Gatorfoam® is the material from which I build my layout's modules framework. Gatorfoam is a registered trademark of 3A Composites (the company's name has changed several times over the years). They are based in Davidson, North Carolina. The trademark was applied for in 1976, so this material has been around for a number of decades.
(external link: Trademark Info)
This photo shows my first order of this material. In 2021 ten sheets of 24" x 36" x 3/16" cost about $150. I would have loved to have used 1/2"-thick material, but the cost goes up dramatically as the material gets thicker. And, I actually need more sheets rather than thicker sheets, based on the honeycomb design I am using for constructing these module bases.
Gatorfoam has a foam inner core that is similar to the common foamboard you can buy at hobby and art supply stores. What makes Gatorfoam different, is that its two outer layers are made of a wood veneer (similar in concept to plywood), but that wood veneer has been impregnated with resin. This makes the board's surfaces very resilient, and it virtually eliminates warping. These are two common ailments of nearly all foam-based sheet goods. Various PDF files are available from the company's web site.
(external link: 3A Composites)
This photo shows the ten sheets that I ordered. As you can see, they are perfectly flat. The surface is very hard, and you will need woodworking tools to work it. Regular foamboard can be cut with a utility knife. This material requires some sort of powered saw (e.g. a table saw) to cut to size, and a drill to drill holes into it. The company states that it can be cut with a utility knife, but my attempt to do so was unsuccessful.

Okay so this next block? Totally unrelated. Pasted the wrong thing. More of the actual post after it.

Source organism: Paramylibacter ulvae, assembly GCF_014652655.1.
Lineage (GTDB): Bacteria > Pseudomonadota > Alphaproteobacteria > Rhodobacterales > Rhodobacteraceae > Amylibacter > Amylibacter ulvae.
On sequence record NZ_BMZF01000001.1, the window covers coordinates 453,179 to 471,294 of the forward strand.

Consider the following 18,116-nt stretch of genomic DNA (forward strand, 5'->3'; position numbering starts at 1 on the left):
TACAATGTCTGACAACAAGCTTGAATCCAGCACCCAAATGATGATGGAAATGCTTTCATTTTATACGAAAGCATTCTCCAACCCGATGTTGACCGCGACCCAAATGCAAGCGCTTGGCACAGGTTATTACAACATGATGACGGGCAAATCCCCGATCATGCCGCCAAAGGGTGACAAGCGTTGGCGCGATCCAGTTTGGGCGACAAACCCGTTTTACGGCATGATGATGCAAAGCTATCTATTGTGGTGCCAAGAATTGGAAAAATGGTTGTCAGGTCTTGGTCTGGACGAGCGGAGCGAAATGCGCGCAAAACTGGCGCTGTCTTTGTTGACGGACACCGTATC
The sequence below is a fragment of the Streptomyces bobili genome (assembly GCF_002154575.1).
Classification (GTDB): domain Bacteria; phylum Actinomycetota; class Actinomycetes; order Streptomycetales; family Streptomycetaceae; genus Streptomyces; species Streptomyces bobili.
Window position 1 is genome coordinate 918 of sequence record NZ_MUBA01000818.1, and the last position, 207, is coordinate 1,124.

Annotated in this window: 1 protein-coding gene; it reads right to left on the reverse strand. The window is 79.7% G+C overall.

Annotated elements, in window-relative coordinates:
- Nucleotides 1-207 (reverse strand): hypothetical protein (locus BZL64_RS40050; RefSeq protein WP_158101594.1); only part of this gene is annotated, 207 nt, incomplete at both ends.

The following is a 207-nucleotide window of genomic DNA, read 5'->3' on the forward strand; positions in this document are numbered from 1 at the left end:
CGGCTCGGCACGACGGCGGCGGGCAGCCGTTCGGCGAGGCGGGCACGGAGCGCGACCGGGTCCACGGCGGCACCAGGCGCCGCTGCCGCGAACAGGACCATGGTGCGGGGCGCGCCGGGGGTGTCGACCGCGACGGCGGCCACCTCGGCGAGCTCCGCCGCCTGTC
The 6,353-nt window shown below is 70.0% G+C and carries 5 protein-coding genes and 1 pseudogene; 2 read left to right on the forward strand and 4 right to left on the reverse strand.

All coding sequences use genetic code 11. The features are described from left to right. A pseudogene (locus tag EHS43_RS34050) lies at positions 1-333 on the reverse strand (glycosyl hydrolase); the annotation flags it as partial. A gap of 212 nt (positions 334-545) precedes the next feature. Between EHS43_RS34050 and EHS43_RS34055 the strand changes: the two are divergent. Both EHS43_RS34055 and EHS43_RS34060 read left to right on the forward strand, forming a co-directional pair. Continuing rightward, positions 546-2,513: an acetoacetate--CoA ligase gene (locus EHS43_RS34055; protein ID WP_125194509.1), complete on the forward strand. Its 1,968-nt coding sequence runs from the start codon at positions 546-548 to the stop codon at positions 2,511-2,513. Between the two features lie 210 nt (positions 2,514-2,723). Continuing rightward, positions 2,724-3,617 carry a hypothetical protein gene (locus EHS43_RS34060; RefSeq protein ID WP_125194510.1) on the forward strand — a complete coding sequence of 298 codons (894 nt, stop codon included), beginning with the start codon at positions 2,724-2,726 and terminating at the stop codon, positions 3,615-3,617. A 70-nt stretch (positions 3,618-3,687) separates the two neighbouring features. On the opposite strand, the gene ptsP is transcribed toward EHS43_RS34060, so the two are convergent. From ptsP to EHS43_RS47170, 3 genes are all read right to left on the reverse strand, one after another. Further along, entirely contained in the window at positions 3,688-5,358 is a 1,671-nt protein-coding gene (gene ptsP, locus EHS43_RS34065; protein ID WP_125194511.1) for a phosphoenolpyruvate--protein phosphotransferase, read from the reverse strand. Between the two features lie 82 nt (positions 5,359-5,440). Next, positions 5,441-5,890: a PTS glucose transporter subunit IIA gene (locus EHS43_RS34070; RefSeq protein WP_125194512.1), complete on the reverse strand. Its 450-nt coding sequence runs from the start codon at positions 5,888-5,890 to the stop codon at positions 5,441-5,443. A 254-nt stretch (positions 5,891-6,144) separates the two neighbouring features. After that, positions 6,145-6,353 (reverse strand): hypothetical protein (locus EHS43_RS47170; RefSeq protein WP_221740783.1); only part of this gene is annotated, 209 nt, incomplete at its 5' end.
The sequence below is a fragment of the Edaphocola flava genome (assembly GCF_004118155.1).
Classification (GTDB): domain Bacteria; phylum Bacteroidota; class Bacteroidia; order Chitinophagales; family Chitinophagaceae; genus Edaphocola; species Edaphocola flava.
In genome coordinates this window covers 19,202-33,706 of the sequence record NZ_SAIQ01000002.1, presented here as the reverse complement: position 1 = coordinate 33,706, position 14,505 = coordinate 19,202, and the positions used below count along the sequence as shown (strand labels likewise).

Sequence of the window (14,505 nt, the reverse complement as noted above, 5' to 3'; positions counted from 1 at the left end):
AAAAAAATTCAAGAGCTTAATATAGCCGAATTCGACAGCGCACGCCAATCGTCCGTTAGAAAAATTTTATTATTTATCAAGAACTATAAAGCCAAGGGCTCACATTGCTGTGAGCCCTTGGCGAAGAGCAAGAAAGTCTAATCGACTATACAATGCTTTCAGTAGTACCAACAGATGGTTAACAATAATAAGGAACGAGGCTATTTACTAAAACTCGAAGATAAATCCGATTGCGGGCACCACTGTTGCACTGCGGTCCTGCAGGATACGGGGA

Gatorfoam is available in 3/16", 1/2", 3/4", and 1" thicknesses. The surface color can be white, black, or natural (my preference). Additionally, the foam color can be either white or black. Wholesale Gatorfoam is available in 4' x 8', 50" x 100", and 5' x 10' sheets. However, there are resellers that sell them in more manageable sizes, which yields more affordable shipping costs as well, for us individuals. Artgraphix is where I bought my ten-pack. The sheets were extremely well packed, and they arrived intact.
(external link: Artgraphix)
One thing to note in working with this material, is that the veneer layers are ever so slightly bigger than the foam layer, in both directions. So, if you are trying to glue two pieces perpendicular to each other, they won't touch over the entire width of the thickness. I used my table saw to trim just a sliver off of the mating surface. Also, be very careful of running your fingers or hands along the edges of the board. The veneer layer is very hard and somewhat sharp, so you will wind up with something similar to paper cuts. I use gloves when I am working with this material.
This signmaker used Gatorfoam professionally, so he used it to construct his layout.
(external link: 3A Composites Features Model Railroader)
An example of an N-scale layout whose sub-roadbed is made out of Gatorfoam:
(external link: Building a N-scale Layout)
The owner of this layout shows how he installed sheets of Gatorfoam for the backdrops of his layout.
(external link: Backdrops from Gatorfoam)
This MRH blog posting shows how an N-scale modeler built a 21" x 8' extension to his layout using Gatorfoam. The material is strong enough to mount toggle switches and Tortoise switch machines to.
(external link: 8-foot Long N-scale Section)
A page showing various layouts and dioramas that have been built using Gatorfoam. Gatorfoam.net is a web site run by the same guy that is featured in the 3A Composites linked-to page above. He sells 4'x8' sheets of Gatorfoam, but only for local-to-him pick-up.
(external link: Gatorfoam Modelers Gallery)
Just some confirmation that Gatorfoam doesn't sag or warp.
(external link: Testimony of Using Gatorfoam)
Shows an introduction video to a paid video about how to use Gatorfoam to build large structures.
(external link: Building Structures out of Gatorfoam)
The owner describes building a module out of 1/2"-thick Gatorboard.
(external link: Tam Valley Railroad Roadbed)
A couple of examples of building mini scenes on Gatorfoam boards.
(external link: Gatorfoam for Display Models)
Art Fahie talks about Gatorfoam.
(external link: Bar Mills - About Gatorfoam (video))
The layout owner shows his N-scale layout's valances made out of Gatorfoam.
(external link: Gatorfoam Soffits (video))
Fellow S-scale modeler, Roger Nulton, uses Gatorfoam as the backbone of his larger structures that he scratchbuilds as the material doesn't warp.